"The common view of the war was that it was a Soviet territorial grab. But the truth was much more confused," Feifer tells Renee Montagne.
Feifer says the Soviets actually spent about a year turning down requests from the Afghan communist government to bring in troops. Eventually, the Soviets decided to take action — by getting rid of the Afghan leader. After two bungled attempts to poison him, Moscow decided to send in troops — a kind of "inertia," Feifer says, surrounding these failed assassination attempts.
"There was no one decision to launch an invasion," he says.
A brutal and scarring experience for both Russian soldiers and the local population, the Soviet war in Afghanistan provides many lessons applicable to the current coalition war there.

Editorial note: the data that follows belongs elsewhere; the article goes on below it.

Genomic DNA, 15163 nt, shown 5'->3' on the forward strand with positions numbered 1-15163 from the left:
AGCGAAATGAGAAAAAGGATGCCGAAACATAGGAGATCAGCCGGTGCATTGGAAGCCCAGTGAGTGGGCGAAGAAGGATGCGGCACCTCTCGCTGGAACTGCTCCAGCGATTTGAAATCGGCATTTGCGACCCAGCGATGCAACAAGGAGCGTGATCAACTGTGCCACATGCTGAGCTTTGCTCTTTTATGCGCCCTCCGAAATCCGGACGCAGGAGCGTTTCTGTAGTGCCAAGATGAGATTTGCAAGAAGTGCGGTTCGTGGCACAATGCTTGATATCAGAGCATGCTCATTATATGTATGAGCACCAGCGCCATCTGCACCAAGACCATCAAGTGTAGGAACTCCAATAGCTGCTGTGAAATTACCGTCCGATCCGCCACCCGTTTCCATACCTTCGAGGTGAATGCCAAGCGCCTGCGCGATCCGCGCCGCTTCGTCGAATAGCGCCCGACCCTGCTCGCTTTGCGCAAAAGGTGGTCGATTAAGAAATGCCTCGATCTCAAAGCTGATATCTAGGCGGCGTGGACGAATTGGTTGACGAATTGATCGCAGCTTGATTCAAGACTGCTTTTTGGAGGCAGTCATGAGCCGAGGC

"We have to do, essentially, the opposite of what the Soviets did," Feifer says. "We have to be incredibly sensitive to the needs of the local population. And our mission is to rebuild the society so that the government can be sustainable.
"It's an incredibly difficult task, but it's vital that we understand what happened in Afghanistan if we have any chance of succeeding now," he says.
[ source : NPR ]